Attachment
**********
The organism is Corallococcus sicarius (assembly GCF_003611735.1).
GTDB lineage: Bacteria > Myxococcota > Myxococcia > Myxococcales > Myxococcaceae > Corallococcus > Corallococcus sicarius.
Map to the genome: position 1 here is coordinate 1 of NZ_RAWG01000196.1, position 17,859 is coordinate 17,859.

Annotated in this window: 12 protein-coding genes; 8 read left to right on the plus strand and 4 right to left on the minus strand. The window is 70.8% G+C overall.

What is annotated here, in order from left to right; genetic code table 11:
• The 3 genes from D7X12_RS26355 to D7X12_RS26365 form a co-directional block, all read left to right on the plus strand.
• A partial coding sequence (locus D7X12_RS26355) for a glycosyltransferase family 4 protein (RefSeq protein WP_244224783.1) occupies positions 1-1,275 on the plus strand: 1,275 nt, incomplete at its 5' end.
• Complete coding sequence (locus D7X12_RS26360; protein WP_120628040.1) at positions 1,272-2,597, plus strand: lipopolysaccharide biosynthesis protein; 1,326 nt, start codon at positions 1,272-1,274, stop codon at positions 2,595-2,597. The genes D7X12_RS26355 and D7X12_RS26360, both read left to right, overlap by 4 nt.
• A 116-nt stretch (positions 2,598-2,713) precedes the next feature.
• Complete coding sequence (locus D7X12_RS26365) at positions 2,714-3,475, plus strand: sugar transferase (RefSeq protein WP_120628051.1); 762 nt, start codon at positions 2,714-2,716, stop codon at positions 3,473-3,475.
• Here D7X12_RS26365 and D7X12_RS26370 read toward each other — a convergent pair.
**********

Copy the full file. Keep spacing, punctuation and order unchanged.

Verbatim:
The organism is Corallococcus sicarius (assembly GCF_003611735.1).
GTDB lineage: Bacteria > Myxococcota > Myxococcia > Myxococcales > Myxococcaceae > Corallococcus > Corallococcus sicarius.
Map to the genome: position 1 here is coordinate 1 of NZ_RAWG01000196.1, position 17,859 is coordinate 17,859.

Annotated in this window: 12 protein-coding genes; 8 read left to right on the plus strand and 4 right to left on the minus strand. The window is 70.8% G+C overall.

What is annotated here, in order from left to right; genetic code table 11:
• The 3 genes from D7X12_RS26355 to D7X12_RS26365 form a co-directional block, all read left to right on the plus strand.
• A partial coding sequence (locus D7X12_RS26355) for a glycosyltransferase family 4 protein (RefSeq protein WP_244224783.1) occupies positions 1-1,275 on the plus strand: 1,275 nt, incomplete at its 5' end.
• Complete coding sequence (locus D7X12_RS26360; protein WP_120628040.1) at positions 1,272-2,597, plus strand: lipopolysaccharide biosynthesis protein; 1,326 nt, start codon at positions 1,272-1,274, stop codon at positions 2,595-2,597. The genes D7X12_RS26355 and D7X12_RS26360, both read left to right, overlap by 4 nt.
• A 116-nt stretch (positions 2,598-2,713) precedes the next feature.
• Complete coding sequence (locus D7X12_RS26365) at positions 2,714-3,475, plus strand: sugar transferase (RefSeq protein WP_120628051.1); 762 nt, start codon at positions 2,714-2,716, stop codon at positions 3,473-3,475.
• Here D7X12_RS26365 and D7X12_RS26370 read toward each other — a convergent pair.